Given its accuracy, one method to determine the extreme scenario of future shock for a nonmodellable risk factor should consist of directly calculating the expected shortfall measure of the losses that would occur when applying a shock to that nonmodellable risk factor with the historically observed levels during the relevant stress period. However, such method would provide reliable results only where the institution has a significant amount of data for that stress period, and would require many loss calculations per risk factor leading to a high computational effort. It is therefore necessary to provide for an alternative method that requires a significant lower number of loss calculations and applies a stepwise approach. Under that alternative method, institutions should first calculate an expected shortfall measure on the returns observed for a nonmodellable risk factor, and then calculate the loss that corresponds to the movement in the risk factor identified by that expected shortfall measure. Such stepwise approach should also address the specific case where the number of observations for a nonmodellable risk factor in the stress period concerned is insufficient to obtain accurate and prudent estimates. Since that situation can be expected to occur only in a limited number of cases, those cases should be addressed by leveraging on methodologies that institutions have implemented for other nonmodellable risk factors for which they have more observations or, where possible, on the alternative standardised approach.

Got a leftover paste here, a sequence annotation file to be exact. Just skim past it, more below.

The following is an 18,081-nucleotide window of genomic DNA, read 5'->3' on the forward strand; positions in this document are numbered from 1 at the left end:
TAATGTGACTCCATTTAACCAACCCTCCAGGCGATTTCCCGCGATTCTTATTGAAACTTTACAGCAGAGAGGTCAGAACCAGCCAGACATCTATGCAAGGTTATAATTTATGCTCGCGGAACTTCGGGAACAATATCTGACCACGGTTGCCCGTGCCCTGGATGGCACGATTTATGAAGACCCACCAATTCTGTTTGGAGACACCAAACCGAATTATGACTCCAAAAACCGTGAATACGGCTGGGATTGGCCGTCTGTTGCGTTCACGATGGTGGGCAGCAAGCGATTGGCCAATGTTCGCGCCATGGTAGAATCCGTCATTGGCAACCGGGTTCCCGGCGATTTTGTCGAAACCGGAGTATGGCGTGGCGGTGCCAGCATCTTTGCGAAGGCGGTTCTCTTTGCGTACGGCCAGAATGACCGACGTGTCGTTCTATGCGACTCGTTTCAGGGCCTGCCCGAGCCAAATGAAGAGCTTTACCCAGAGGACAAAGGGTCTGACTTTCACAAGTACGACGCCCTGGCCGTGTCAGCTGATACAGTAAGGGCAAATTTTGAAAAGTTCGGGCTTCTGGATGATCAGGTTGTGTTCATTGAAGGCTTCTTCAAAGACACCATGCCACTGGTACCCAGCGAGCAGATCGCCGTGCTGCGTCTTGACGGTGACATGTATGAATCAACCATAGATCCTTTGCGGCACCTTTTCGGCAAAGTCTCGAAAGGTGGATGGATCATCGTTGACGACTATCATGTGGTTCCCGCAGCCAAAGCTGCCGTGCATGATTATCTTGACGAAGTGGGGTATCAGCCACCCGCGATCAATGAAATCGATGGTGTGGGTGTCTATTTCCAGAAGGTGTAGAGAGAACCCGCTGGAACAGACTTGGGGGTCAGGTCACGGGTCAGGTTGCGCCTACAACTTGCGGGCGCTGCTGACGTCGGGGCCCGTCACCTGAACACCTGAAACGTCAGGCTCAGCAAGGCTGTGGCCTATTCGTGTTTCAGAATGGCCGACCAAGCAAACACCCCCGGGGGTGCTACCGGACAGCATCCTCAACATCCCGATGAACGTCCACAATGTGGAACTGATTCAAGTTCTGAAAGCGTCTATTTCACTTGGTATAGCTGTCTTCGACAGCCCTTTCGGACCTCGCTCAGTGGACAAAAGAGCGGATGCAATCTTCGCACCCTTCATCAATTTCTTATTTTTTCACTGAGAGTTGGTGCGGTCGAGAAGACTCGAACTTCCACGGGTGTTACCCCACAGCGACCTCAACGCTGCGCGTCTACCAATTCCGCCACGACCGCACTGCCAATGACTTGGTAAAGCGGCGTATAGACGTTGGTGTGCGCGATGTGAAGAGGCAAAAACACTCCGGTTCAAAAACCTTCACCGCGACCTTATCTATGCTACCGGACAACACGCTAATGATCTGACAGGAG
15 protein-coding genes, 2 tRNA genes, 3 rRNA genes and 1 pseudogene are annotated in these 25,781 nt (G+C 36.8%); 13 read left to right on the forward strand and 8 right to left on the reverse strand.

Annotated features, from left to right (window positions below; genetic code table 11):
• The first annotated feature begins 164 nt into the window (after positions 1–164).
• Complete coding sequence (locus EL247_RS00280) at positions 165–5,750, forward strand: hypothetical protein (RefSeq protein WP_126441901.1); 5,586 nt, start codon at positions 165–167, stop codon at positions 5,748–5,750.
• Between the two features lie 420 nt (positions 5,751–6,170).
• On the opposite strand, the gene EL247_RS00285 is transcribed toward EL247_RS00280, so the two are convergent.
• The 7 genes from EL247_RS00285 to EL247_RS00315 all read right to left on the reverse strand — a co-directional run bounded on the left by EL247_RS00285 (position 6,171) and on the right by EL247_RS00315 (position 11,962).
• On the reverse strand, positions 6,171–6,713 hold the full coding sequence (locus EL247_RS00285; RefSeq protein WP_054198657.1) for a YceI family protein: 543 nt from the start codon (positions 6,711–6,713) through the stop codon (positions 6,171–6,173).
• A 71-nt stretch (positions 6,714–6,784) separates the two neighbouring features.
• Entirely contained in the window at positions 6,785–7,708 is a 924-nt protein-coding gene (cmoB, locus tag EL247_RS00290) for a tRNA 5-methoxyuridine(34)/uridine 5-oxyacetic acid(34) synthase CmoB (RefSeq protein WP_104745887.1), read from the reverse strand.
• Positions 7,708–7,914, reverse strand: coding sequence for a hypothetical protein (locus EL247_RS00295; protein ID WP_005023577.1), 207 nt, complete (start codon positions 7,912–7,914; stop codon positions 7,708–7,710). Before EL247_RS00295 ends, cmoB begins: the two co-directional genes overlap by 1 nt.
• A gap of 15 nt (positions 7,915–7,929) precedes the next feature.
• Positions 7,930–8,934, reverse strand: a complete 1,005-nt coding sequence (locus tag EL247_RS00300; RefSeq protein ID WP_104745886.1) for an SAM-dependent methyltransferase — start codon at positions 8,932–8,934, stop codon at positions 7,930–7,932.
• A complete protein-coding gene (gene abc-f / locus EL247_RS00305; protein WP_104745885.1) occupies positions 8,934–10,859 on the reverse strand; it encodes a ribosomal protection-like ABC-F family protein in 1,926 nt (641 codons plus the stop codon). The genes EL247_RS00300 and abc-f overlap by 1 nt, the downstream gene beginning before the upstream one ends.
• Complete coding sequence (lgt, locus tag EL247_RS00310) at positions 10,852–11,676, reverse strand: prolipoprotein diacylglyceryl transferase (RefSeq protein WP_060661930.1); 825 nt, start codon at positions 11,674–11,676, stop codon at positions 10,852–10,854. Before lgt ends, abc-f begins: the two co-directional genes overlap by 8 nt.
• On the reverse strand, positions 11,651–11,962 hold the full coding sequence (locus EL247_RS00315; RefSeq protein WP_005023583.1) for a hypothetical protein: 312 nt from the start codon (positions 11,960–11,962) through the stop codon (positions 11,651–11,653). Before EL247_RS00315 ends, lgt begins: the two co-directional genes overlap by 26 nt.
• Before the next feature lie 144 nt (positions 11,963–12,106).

(4) 
The Basel framework requires that the market risk own funds requirements for nonmodellable risk factors have to be calibrated to a period of stress that is the same for all nonmodellable risk factors that belong to the same broad category of risk factors. To determine extreme scenarios of future shock on the basis of data observed during that identified period, institutions should collect data for nonmodellable risk factors for that identified stress period.